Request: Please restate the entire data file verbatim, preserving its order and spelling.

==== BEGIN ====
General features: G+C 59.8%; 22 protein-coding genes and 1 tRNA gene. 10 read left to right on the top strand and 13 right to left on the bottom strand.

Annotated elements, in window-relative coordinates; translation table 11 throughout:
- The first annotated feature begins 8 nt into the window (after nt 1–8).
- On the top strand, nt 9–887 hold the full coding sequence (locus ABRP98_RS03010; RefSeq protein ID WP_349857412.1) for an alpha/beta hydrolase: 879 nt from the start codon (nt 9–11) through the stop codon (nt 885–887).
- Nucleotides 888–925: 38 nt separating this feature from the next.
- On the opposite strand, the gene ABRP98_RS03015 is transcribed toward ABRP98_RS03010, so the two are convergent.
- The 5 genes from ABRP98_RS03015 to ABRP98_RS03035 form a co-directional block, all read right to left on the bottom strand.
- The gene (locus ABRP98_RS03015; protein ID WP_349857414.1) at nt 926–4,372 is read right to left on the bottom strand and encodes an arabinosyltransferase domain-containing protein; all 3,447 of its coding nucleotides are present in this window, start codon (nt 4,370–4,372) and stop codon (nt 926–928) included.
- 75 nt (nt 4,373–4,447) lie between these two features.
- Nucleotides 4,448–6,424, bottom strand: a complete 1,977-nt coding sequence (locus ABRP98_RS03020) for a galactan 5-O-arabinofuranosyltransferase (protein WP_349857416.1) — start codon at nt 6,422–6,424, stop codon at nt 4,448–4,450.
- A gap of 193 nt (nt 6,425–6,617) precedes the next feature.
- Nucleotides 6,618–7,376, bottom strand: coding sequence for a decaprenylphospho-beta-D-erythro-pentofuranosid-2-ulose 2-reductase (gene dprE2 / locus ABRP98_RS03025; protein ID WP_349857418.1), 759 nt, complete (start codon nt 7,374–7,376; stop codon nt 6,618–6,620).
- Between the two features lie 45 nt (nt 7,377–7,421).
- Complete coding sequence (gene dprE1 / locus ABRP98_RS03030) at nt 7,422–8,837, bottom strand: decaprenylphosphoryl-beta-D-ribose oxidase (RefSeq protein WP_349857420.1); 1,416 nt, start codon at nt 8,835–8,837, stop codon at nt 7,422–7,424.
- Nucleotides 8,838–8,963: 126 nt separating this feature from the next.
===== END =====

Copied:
General features: G+C 59.8%; 22 protein-coding genes and 1 tRNA gene. 10 read left to right on the top strand and 13 right to left on the bottom strand.

Annotated elements, in window-relative coordinates; translation table 11 throughout:
- The first annotated feature begins 8 nt into the window (after nt 1–8).
- On the top strand, nt 9–887 hold the full coding sequence (locus ABRP98_RS03010; RefSeq protein ID WP_349857412.1) for an alpha/beta hydrolase: 879 nt from the start codon (nt 9–11) through the stop codon (nt 885–887).
- Nucleotides 888–925: 38 nt separating this feature from the next.
- On the opposite strand, the gene ABRP98_RS03015 is transcribed toward ABRP98_RS03010, so the two are convergent.
- The 5 genes from ABRP98_RS03015 to ABRP98_RS03035 form a co-directional block, all read right to left on the bottom strand.
- The gene (locus ABRP98_RS03015; protein ID WP_349857414.1) at nt 926–4,372 is read right to left on the bottom strand and encodes an arabinosyltransferase domain-containing protein; all 3,447 of its coding nucleotides are present in this window, start codon (nt 4,370–4,372) and stop codon (nt 926–928) included.
- 75 nt (nt 4,373–4,447) lie between these two features.
- Nucleotides 4,448–6,424, bottom strand: a complete 1,977-nt coding sequence (locus ABRP98_RS03020) for a galactan 5-O-arabinofuranosyltransferase (protein WP_349857416.1) — start codon at nt 6,422–6,424, stop codon at nt 4,448–4,450.
- A gap of 193 nt (nt 6,425–6,617) precedes the next feature.
- Nucleotides 6,618–7,376, bottom strand: coding sequence for a decaprenylphospho-beta-D-erythro-pentofuranosid-2-ulose 2-reductase (gene dprE2 / locus ABRP98_RS03025; protein ID WP_349857418.1), 759 nt, complete (start codon nt 7,374–7,376; stop codon nt 6,618–6,620).
- Between the two features lie 45 nt (nt 7,377–7,421).
- Complete coding sequence (gene dprE1 / locus ABRP98_RS03030) at nt 7,422–8,837, bottom strand: decaprenylphosphoryl-beta-D-ribose oxidase (RefSeq protein WP_349857420.1); 1,416 nt, start codon at nt 8,835–8,837, stop codon at nt 7,422–7,424.
- Nucleotides 8,838–8,963: 126 nt separating this feature from the next.